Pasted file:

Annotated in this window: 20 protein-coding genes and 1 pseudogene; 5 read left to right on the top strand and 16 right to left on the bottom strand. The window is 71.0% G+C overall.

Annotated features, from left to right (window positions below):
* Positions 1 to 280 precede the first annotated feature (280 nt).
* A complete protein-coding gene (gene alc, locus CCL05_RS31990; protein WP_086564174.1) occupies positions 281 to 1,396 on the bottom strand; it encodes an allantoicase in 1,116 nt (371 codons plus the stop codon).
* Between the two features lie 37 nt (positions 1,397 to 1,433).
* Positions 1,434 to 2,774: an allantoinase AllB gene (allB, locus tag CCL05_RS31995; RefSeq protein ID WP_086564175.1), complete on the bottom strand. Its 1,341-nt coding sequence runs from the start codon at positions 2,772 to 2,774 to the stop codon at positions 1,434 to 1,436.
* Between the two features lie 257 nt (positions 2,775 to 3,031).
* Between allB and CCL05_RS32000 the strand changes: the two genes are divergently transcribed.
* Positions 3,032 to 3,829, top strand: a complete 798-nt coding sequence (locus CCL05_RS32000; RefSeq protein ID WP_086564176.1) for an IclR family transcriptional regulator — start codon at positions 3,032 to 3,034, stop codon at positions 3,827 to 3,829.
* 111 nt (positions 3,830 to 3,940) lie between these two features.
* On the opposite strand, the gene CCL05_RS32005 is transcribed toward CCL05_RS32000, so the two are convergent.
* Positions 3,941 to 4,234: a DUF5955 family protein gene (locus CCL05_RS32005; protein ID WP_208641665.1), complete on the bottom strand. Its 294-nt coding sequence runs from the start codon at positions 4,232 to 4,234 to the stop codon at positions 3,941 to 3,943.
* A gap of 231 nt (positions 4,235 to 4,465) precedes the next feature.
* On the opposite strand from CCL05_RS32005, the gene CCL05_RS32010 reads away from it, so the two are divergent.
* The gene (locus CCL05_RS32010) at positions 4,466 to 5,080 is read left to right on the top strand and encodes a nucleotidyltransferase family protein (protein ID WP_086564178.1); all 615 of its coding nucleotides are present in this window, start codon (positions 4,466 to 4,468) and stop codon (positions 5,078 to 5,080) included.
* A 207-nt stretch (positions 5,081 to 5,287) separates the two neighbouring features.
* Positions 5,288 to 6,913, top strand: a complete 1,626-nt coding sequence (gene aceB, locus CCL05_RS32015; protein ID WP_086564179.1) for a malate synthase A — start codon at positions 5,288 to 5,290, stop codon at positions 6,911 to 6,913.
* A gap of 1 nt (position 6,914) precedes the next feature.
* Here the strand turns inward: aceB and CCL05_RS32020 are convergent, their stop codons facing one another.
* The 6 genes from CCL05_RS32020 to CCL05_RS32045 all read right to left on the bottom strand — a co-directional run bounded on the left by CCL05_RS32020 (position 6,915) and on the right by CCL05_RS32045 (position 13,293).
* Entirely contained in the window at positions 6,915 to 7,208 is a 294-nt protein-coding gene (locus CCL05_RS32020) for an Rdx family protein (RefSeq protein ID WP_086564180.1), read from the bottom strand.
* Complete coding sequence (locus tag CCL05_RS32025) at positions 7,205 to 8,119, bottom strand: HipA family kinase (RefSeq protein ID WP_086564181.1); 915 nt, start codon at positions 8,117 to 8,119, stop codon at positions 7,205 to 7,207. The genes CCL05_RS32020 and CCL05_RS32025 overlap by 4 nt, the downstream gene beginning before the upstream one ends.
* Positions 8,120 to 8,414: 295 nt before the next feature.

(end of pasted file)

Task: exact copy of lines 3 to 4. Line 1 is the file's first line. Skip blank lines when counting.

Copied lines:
* Positions 1 to 280 precede the first annotated feature (280 nt).
* A complete protein-coding gene (gene alc, locus CCL05_RS31990; protein WP_086564174.1) occupies positions 281 to 1,396 on the bottom strand; it encodes an allantoicase in 1,116 nt (371 codons plus the stop codon).